Loved his tweet after which was something like “If I lose yellow jersey, I have the green jersey and if I lose that I have the rainbow jersey” 🙂

    Stupid question alert but something I was wondering, but for the jersey presentations do they have them made for all teams just in case for the riders sponsors to be shown?

    • My imagination or in the first interview he did with Matt Rendell did Sagan say that he thought he was coming 2nd – i.e. behind one guy, not two?

    • “for the jersey presentations do they have them made for all teams just in case for the riders sponsors to be shown?”

      I’m sure I saw a feature on this a couple of years back where they have a single jersey, but it has a couple of blank spaces, and the appropriate sponsors are hastily applied (iron-on?) when the holder is known

      This may be one of the reasons that the advertising space is carefully mandated/limited 🙂

    • I do buy it.
      Not everyone is paying attention to the race radio in last heat up km of the race. I can imagine especially Sagan don’t give much f* then. They knew there were 4 guys ahead, that group splitted to solo riders, which all were caught one by one by the Sagan group while last 2k at high speed. Not everyone has the oversight in such moments who got caught and who’s not.

      And nothing looks more dull than a victory pose coming in as second 😉
      Classy one last week at German nationals, held on a 12km circuit, when that unknown rider of a 4th row team outsprinted every other German world class sprinter and celebrated like crazy. Bunch behind laughed their ass of. It was the penultimate round.

  7. Its game over for Porte and possibly Contador as well, unless something dramatic happens in their favour. Yesterday was Alaphillipe’s win to be honest, he just timed it wrong and died so close to the line, rather than Sagan powering past him. Regarding Porte’s puncture, I may have lost something in translation but did he not say he was riding second in the group when he felt the puncture? If so, how can it be possible none of his team mates saw what was happening.

  8. Disappointed for Porte but it has to be said it’s no surprise there was no team mates around when they have so many interests – trying to protect Porte & TJVG for GC as well as win the stage with GVA was always going to be a tall order. Throw in something going wrong (as what happened) and it’s never going to work.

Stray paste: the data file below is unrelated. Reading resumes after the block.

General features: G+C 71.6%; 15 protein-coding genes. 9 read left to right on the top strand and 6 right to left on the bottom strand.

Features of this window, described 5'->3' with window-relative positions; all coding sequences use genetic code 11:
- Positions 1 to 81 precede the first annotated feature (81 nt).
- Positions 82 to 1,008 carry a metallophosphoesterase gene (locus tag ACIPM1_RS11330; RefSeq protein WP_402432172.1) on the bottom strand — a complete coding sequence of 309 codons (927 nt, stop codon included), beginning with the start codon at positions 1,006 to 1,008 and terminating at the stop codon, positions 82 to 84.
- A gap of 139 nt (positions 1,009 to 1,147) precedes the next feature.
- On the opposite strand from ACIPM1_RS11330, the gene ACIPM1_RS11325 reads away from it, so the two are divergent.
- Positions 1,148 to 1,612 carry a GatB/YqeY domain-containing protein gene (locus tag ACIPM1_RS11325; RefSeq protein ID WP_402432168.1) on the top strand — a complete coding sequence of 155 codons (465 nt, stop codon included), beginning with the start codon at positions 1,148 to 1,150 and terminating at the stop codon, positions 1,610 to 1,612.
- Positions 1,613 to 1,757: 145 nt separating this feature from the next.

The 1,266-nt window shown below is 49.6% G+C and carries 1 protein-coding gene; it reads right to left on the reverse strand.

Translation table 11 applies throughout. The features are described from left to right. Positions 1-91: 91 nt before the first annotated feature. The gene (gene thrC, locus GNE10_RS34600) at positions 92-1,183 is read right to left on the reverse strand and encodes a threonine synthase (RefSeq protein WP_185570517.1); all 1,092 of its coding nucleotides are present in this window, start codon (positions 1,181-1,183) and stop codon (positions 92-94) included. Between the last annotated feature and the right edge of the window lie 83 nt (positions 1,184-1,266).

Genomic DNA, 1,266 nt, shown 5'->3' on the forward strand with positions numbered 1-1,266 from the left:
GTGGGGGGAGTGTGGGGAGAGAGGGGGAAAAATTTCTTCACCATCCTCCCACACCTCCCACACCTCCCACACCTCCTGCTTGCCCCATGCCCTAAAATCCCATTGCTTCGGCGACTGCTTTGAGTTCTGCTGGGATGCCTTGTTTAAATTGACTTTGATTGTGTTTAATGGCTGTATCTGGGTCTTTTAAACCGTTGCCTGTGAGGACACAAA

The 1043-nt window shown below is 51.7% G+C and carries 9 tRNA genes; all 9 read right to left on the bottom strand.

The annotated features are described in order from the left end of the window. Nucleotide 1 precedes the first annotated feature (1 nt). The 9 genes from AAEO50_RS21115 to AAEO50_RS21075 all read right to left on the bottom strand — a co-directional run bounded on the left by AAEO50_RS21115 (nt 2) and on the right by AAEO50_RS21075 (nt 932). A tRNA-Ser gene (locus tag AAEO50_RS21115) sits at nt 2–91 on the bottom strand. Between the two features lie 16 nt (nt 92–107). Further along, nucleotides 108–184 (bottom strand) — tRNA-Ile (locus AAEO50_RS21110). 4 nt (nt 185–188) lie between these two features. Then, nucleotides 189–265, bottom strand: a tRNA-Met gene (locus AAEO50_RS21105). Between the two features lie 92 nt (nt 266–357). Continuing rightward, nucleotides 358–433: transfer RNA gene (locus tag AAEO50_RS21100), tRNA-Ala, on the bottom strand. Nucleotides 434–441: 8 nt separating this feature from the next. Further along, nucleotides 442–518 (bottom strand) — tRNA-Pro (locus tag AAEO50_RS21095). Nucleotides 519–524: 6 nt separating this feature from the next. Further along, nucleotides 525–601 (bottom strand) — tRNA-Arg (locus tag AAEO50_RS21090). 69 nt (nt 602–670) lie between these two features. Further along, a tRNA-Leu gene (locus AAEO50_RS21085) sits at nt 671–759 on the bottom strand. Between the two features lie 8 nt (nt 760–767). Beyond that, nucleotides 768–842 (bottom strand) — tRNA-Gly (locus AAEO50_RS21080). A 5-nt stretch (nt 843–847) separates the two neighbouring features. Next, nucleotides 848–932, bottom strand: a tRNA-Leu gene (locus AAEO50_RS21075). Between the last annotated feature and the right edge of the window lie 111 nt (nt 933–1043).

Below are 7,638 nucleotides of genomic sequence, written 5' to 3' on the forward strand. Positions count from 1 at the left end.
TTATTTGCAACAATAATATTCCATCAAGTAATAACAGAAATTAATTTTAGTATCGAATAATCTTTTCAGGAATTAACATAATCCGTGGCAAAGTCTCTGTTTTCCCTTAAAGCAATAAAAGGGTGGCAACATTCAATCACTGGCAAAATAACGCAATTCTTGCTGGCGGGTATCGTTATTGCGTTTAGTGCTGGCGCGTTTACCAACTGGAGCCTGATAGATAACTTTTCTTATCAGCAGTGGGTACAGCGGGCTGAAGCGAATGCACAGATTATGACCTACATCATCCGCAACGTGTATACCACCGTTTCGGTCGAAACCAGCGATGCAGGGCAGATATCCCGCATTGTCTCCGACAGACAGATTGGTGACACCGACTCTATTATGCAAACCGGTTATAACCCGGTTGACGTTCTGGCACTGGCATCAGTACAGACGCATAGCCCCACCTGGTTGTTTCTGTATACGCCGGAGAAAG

I can’t help but think this wouldn’t have happened at another big team or a team with a sole interest.. BMC have made their bed IMO and now Richie has to lie in it..

    • Seeing the finishing times it seems that Porte would never have a teammate wheel:

      08 Van Avermaet 00 (battling for stage win)
      19 van Garderen 00 (co-leader)
      81 Porte 1:45
      90 Caruso 2:10
      119 Moinard 4:16
      124 Burghardt 4:46
      134 Schar 5:56

      I didn’t watch yesterday’s stage, but it seems a failure of BMC as a team when we know there wouldn’t be last 3km rule for that stage.

        • That’s the point with there’s no assurance in case a mishap, the team should keep lieutenants with leaders at the last 10km. The hill on the km7 split the field(?).

          Did Caruso, Moinard and Burghardt pass for him and yet lost 2min on a last 3km hill [Moinard and Burghardt in this scenario]?

          Or they were so behind of him that could help?

          People keep saying the Sky is too restricted, but last year on the Giro Porte had 3 team mates together on the last 7 km, but he decided to get “wrong” wheel of Orica guy in a lapse of seconds.

        • Yeah, but moments before that situation the chasing peloton was seen lead by more than 3 BMC riders. Then we saw remainig breakway riders and next time only GvA and Van Garderen were left, both of which obviously wont help, since GvA goes for that stage win. The other BMCs must have dropped out in between

  9. Does anyone know how the GC classifications are calculated, when, early in the race, many riders share the same time; for example for fourth place after these two stages? Barguil is in fourth, with Froome next and several riders behind, but on the same time.
    I was of the opinion that it was dependent on finishing positions on the most recent stage, but if that were the case, then Dan Martin would be above Froome. Could it be combined positions over the two days?

    • That’s right, you add up the positions in case of equal times, eg 3rd and 17th is 3+17=20 vs 4th and 12th 4+12=16 and the lowest combined total is the leader. This holds until a TT stage when riders are timed to the nearest 100th of a second. In case riders end up in the same time, even to the 100th of a second and their stage places are identical for all 21 stages then the winner of the race is determined by who finishes ahead on the Champs Elysées in Paris.

  10. inrng,

    the picture with Contador and Ten Dam is over the links of right frame of page. I’m using FF 47, Win10.

    Btw, thanks for the amazing content and thoughts.